Friday, February 18, 2005

Your Truth: The Discordant Family Scenario

Back by popular demand – here is a hypothetical situation and I want to hear your opinion on how you might handle it. I’ve had a lot of cases that were along this theme lately. After hearing your thoughts, I will share a little about things I’ve done under these circumstances.

Ms. Ingot is 53-year-old female patient with metastatic breast cancer that has spread to several organs, including the lungs and bones. She has been suffering with severe dyspnea (difficulty breathing) and bone pain along her spine where her metastasize has occurred. Her two adult children (a 31 year old son and 29 year old daughter) and her husband have been very involved in her care.

The medical team has broached the subject of hospice. Ms. Ingot responds with insightful, intelligent questions and seems to be considering this option. She is very tired from the ongoing dyspnea and the recurring pain. And tells you that hospice sounds like a good option if it can help make her more comfortable. She understands that in order to get her pain and dyspnea under control, the medication may make her sleep a lot more. At the present time, with the goal of her care being prolonging her life as long as possible, adequate pain and dyspnea management has not been feasible, as the levels of opioids necessary to make her comfortable may hasten her death some. Understanding the predicament she is in, she is very inquisitive about hospice and the possibility of being made more comfortable is very appealing to her. She communicates all of this rather slowly as with her dyspnea, it is very hard for her to get enough breath to speak in full sentences.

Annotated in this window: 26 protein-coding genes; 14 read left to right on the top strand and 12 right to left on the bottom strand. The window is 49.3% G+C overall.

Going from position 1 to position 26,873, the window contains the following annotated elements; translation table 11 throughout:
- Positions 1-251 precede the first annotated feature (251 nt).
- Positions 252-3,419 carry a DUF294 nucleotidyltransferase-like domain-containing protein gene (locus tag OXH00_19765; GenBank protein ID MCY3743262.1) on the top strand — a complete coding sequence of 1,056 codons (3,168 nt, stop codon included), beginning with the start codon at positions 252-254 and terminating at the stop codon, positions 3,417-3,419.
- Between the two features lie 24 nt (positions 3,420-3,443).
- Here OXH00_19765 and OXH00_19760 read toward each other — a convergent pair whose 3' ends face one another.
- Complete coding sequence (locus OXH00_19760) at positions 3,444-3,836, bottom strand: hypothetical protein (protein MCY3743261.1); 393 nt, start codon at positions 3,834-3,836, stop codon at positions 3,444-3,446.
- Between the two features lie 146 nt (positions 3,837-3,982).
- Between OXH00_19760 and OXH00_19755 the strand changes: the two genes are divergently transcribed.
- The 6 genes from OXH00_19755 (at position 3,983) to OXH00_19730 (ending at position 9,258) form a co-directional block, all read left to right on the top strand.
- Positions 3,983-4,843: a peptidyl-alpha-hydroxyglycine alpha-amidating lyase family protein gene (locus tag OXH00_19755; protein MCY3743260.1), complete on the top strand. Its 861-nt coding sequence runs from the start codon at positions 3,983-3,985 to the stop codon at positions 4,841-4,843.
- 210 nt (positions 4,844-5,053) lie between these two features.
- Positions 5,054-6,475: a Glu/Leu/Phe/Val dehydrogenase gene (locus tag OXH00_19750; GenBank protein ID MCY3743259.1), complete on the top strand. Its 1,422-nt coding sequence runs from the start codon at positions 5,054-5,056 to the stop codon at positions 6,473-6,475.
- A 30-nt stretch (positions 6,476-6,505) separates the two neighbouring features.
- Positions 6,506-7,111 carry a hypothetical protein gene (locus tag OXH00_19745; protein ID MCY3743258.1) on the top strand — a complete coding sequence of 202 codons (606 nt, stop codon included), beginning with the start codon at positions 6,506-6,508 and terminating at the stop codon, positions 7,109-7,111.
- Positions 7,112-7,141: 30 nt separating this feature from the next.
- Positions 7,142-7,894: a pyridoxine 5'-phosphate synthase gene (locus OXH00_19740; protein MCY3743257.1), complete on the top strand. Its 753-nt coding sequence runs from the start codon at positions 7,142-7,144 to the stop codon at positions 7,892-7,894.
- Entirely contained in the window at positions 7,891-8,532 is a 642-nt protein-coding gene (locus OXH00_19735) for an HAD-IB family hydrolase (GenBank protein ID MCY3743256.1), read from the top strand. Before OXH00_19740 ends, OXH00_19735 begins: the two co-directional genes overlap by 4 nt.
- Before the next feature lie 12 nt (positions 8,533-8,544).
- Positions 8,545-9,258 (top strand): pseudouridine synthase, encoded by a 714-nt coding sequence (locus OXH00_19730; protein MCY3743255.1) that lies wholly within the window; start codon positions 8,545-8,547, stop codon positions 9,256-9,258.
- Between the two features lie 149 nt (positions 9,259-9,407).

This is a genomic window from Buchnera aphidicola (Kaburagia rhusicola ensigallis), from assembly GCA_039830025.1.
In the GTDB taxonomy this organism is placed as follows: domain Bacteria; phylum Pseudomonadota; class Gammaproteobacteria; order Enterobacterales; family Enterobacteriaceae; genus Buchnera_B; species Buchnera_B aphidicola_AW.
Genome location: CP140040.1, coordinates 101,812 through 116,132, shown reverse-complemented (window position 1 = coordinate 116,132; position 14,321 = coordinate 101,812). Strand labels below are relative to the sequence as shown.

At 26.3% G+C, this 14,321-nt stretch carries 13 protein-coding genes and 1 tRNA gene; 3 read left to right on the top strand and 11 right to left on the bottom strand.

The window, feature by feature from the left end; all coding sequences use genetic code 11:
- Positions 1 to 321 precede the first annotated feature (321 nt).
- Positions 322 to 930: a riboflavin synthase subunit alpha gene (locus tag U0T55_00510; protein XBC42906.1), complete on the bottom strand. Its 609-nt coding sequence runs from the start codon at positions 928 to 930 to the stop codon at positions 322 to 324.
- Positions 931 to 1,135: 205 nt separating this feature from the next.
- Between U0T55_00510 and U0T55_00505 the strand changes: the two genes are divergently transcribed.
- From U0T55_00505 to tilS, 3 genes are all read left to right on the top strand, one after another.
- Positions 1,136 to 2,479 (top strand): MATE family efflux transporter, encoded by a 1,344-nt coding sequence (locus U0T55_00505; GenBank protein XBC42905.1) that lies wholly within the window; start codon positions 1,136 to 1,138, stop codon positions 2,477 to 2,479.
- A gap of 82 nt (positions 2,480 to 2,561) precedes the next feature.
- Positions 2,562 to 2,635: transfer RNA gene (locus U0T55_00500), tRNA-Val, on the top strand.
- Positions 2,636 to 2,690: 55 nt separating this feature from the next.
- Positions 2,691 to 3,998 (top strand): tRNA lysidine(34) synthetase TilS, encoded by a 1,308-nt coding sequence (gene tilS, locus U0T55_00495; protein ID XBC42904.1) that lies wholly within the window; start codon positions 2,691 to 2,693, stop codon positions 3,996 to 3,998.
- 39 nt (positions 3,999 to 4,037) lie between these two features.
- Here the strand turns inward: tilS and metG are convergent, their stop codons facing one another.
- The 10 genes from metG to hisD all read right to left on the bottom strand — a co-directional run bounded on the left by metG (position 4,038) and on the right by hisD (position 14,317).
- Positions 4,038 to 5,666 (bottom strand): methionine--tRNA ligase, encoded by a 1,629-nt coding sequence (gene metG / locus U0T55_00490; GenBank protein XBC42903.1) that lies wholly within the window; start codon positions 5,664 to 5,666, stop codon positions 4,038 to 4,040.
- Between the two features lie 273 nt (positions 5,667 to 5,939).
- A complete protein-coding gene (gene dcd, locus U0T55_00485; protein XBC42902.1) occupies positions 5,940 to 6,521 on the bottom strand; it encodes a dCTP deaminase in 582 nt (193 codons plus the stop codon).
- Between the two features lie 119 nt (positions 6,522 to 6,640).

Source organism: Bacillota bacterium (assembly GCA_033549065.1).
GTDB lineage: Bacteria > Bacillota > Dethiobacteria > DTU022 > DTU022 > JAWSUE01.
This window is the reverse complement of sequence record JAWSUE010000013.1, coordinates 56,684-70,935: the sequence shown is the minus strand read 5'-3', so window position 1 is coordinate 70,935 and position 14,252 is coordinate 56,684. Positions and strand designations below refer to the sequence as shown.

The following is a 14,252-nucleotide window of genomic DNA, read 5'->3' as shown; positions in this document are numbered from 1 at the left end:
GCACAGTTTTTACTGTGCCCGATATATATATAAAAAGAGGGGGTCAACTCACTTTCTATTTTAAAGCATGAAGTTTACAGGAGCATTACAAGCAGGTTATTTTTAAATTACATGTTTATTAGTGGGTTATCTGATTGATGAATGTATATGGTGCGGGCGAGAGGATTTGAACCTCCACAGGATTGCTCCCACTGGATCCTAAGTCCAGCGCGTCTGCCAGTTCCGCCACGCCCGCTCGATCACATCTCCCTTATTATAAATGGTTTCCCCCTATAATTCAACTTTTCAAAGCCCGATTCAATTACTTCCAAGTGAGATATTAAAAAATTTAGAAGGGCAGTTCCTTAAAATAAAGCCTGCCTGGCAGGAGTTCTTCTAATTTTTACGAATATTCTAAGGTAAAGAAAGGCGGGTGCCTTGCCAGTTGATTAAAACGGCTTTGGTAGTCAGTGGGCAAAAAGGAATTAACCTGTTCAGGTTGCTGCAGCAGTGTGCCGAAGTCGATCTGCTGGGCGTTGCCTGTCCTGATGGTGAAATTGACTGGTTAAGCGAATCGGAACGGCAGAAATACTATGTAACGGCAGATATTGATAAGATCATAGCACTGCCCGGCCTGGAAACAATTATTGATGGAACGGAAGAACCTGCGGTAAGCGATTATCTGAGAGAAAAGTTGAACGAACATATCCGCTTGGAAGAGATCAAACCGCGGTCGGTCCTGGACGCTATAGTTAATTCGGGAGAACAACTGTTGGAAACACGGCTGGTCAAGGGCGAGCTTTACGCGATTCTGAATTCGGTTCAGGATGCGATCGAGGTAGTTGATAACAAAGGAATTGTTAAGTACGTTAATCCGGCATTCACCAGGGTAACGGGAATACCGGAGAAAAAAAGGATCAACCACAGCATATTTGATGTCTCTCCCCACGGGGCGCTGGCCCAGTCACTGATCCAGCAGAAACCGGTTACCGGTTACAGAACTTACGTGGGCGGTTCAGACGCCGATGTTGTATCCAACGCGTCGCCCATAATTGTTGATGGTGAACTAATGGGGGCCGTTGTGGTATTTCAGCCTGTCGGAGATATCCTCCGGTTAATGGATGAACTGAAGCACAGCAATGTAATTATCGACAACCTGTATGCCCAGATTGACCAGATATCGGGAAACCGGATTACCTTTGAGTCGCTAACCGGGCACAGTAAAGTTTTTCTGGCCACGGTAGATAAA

After this discussion, Ms. Ingot’s husband and eldest son, however, have begun to stand vigilantly outside her door. Everyone who tries to enter, they approach with an aggressive demeanor, “You’re not going to talk to her about dying. We won’t have any more of this death talk. My wife/mother doesn’t want to talk to you about hospice anymore.” Their body language is threatening.

What do you do? Here are some ideas to get your thoughts flowing;

-meet with each family member separately to discuss their concerns and try to get them onto thee same page
-meet with the family as a group and simply allow them time to talk without pushing any agendas – for hospice or otherwise
-wait a few days to give them time to sit with the idea of hospice on their own
-drop off educational literature about hospice and agree not to go into the room
-agree not to discuss hospice and just visit and offer support
-spend time in the room and hope that Ms. Ingot initiates the topic of hospice so that you are still respecting the family’s wishes
-meet with Ms. Ingot when the family is not there so she may make the decision and then the family will just have to live with it
-call security to escort you into the room so that Ms. Ingot’s family cannot act out their threats when you discuss hospice with Ms. Ingot again

Once again, I am not proposing any of these are the right answers. I’m just getting the dialogue started. What are your thoughts?

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